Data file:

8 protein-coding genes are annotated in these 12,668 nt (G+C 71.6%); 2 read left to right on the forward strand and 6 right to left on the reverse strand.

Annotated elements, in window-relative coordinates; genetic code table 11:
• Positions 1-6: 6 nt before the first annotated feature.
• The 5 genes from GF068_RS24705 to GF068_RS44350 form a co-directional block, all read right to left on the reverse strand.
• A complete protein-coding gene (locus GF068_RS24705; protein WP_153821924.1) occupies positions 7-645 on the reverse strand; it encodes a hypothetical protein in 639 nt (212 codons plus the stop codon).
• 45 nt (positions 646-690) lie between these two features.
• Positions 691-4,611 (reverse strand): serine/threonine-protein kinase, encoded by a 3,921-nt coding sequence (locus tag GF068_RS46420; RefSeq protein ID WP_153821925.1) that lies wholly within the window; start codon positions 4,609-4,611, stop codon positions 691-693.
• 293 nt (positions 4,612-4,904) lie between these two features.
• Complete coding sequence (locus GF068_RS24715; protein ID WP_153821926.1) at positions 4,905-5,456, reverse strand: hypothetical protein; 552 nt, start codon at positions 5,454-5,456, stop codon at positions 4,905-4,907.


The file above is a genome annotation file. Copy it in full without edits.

8 protein-coding genes are annotated in these 12,668 nt (G+C 71.6%); 2 read left to right on the forward strand and 6 right to left on the reverse strand.

Annotated elements, in window-relative coordinates; genetic code table 11:
• Positions 1-6: 6 nt before the first annotated feature.
• The 5 genes from GF068_RS24705 to GF068_RS44350 form a co-directional block, all read right to left on the reverse strand.
• A complete protein-coding gene (locus GF068_RS24705; protein WP_153821924.1) occupies positions 7-645 on the reverse strand; it encodes a hypothetical protein in 639 nt (212 codons plus the stop codon).
• 45 nt (positions 646-690) lie between these two features.
• Positions 691-4,611 (reverse strand): serine/threonine-protein kinase, encoded by a 3,921-nt coding sequence (locus tag GF068_RS46420; RefSeq protein ID WP_153821925.1) that lies wholly within the window; start codon positions 4,609-4,611, stop codon positions 691-693.
• 293 nt (positions 4,612-4,904) lie between these two features.
• Complete coding sequence (locus GF068_RS24715; protein ID WP_153821926.1) at positions 4,905-5,456, reverse strand: hypothetical protein; 552 nt, start codon at positions 5,454-5,456, stop codon at positions 4,905-4,907.